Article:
For Immediate Release
Contact: Selma Tucker, Director of Marketing and Communications
Public Sector Consultants
Moral duty to Detroit schools, financial duty less clear
In the latest Public Sector Consultants/Denno Research poll, conducted May 14 to 16, 2015, we asked 600 likely voters statewide a series of questions about Detroit Public Schools. From the governor’s plan to address the district’s debt of $483 million to the role of the state‐appointed emergency manager and charter schools, we wanted to know what voters are thinking.
There is a moral obligation, but not a financial one. When asked if the State of Michigan has an obligation to ensure a quality education for all children in the city of Detroit, an overwhelming majority (82 percent) of Michigan’s voters said yes. However, when asked if the state should assist in paying down the debts of Detroit Public Schools, about two‐thirds (65 percent) said no. Republicans (76 percent) and independents (72 percent) were more likely to say no, compared to Democrats (50 percent).
Of those who approve, we also asked if they support Governor Snyder’s plan to have every district in the state help pay this debt at a cost of $50 per pupil over the next several years. Voters were split on the idea, with 43 percent supporting it and 43 percent opposing.
A school board is desired. The state has controlled DPS since 2009 through a state‐appointed emergency manager. We asked voters what they thought the best model was to oversee Detroit Public Schools right now. Overall, voters favor allowing more local autonomy:
- School board appointed by both the mayor and governor (35 percent)
- Locally elected school board (27 percent)
- Continue the state‐appointed emergency manager (21 percent)
- School board appointed by mayor (5 percent)
- School board appointed by governor (4 percent)
Not surprisingly, there is little support (just 3 percent) for the emergency manager among voters in Detroit, but otherwise, their preferences followed the same pattern as statewide voters: 39 percent support the school board appointed by both the mayor and governor, and 36 percent support a locally elected school board.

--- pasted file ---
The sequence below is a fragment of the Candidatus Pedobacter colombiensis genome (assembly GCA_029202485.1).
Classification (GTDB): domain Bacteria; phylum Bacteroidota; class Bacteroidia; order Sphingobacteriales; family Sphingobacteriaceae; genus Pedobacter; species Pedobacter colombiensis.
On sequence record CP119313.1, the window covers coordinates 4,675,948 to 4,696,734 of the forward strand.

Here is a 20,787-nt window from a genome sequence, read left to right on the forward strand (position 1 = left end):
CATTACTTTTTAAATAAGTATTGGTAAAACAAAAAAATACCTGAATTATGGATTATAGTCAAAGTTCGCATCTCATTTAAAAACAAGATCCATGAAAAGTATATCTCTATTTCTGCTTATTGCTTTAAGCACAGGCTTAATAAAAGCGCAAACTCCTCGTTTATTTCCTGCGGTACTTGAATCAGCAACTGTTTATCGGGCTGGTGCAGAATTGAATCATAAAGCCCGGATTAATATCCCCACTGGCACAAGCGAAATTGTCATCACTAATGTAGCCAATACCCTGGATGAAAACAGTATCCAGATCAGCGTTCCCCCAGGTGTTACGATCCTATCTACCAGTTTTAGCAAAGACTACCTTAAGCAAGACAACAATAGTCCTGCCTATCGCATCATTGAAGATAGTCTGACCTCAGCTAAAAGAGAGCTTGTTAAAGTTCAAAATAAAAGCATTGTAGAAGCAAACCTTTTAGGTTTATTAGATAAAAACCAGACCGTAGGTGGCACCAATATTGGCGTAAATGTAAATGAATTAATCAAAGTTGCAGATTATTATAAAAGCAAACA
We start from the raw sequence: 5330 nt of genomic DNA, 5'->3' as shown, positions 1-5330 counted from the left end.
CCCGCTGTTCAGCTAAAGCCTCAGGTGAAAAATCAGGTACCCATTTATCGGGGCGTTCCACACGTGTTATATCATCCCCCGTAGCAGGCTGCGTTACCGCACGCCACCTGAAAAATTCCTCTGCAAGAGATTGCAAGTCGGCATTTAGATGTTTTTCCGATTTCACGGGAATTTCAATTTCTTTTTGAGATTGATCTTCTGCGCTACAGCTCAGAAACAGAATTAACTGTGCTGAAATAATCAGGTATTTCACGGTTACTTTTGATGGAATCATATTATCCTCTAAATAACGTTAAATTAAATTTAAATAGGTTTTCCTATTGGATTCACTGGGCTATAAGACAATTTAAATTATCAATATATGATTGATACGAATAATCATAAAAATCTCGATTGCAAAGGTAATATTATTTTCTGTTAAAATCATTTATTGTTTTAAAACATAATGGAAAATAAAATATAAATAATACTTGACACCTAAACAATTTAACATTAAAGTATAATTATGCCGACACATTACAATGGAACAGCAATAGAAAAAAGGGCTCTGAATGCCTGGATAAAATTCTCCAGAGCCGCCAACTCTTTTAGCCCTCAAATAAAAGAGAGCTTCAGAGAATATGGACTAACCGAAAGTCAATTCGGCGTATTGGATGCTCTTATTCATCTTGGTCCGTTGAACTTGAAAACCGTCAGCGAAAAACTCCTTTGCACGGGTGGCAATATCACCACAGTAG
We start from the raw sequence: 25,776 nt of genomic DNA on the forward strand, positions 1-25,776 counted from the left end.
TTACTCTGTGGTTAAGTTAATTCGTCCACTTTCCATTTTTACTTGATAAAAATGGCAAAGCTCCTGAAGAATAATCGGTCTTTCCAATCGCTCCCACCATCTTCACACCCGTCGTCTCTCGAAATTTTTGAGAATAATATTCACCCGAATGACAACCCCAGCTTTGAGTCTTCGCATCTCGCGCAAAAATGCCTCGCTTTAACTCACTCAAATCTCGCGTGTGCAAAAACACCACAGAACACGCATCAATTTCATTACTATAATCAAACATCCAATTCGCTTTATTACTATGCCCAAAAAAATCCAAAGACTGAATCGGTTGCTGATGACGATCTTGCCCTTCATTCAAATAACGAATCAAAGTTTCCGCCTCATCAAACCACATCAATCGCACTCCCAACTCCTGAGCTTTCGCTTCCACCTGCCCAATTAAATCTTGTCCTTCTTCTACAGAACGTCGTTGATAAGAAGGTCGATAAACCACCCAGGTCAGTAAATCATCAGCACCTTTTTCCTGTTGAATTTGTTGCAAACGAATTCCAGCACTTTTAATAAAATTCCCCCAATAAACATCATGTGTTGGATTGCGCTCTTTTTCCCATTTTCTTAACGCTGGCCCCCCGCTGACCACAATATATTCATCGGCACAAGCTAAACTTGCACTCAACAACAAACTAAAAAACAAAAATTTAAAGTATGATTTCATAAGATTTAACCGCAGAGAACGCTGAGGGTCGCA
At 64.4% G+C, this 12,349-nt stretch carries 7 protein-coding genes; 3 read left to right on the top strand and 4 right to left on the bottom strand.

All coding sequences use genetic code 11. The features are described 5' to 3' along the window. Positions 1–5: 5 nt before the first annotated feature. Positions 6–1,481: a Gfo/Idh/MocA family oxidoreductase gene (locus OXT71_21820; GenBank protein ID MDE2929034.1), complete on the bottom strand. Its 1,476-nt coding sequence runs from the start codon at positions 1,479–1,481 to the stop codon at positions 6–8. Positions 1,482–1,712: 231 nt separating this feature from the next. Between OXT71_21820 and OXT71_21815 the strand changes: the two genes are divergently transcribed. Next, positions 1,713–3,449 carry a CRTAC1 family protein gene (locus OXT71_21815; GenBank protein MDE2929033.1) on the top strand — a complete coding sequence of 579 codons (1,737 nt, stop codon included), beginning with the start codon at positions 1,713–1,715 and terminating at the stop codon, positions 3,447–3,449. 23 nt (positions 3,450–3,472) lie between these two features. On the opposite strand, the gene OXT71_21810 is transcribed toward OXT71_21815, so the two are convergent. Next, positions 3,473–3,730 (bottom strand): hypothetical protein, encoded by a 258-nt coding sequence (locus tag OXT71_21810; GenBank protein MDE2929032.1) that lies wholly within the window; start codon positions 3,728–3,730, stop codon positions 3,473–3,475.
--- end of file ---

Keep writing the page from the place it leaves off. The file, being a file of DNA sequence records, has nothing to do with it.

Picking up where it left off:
There is no strong opinion on charter schools in Detroit. There are currently about as many charter schools in Detroit as there are traditional public schools. We asked voters how they felt about this mix of charter schools relative to education performance.
Close to half (41 percent) said that changing the number of charter schools would neither help nor hurt education performance in Detroit, while 27 percent felt that opening more charter schools to serve more children would improve education performance in Detroit, and 19 percent said that closing charter schools so more children are served by traditional schools would improve education performance in Detroit.
About the survey
Michigan Radio, an NPR News Station and the state’s most listened‐to public radio service, and Public Sector Consultants (PSC), the state’s premier nonpartisan think tank, are partnering on a yearlong initiative studying Michiganders’ attitudes toward policy issues affecting their lives in a series called Michigan’s Pulse. Michigan’s Pulse will release quarterly in weeklong segments on Michigan Radio’s Stateside with Cynthia Canty with in‐depth analysis by PSC researchers and other thought leaders.
The Michigan Radio/PSC survey of the Michigan electorate was conducted by Lansing‐based Denno Research. Six‐hundred respondents in the state of Michigan were surveyed from May 14 to 16, 2015, with a margin of error of plus/minus 4 percent. A screen was employed to include only those participants who said they would vote, either at the polls or by absentee ballot, in the November 2016 general election.
Full survey results are available here.
Public Sector Consultants is Michigan’s most respected, connected, and dedicated research and program management firm, with specialties in governance and regulation, health care, education, energy, and environmental policy. PSC is committed to providing objective research and sound solutions to the public and private sector.
Michigan Radio is an NPR News Station, and the state’s most listened‐to public radio service, attracting more than 500,000 listeners each week across Michigan. Licensed to the University of Michigan, Michigan Radio broadcasts at 91.7 FM in southeastern Michigan, 91.1 FM in Flint, and 104.1 in western Michigan, and is available online at michiganradio.org.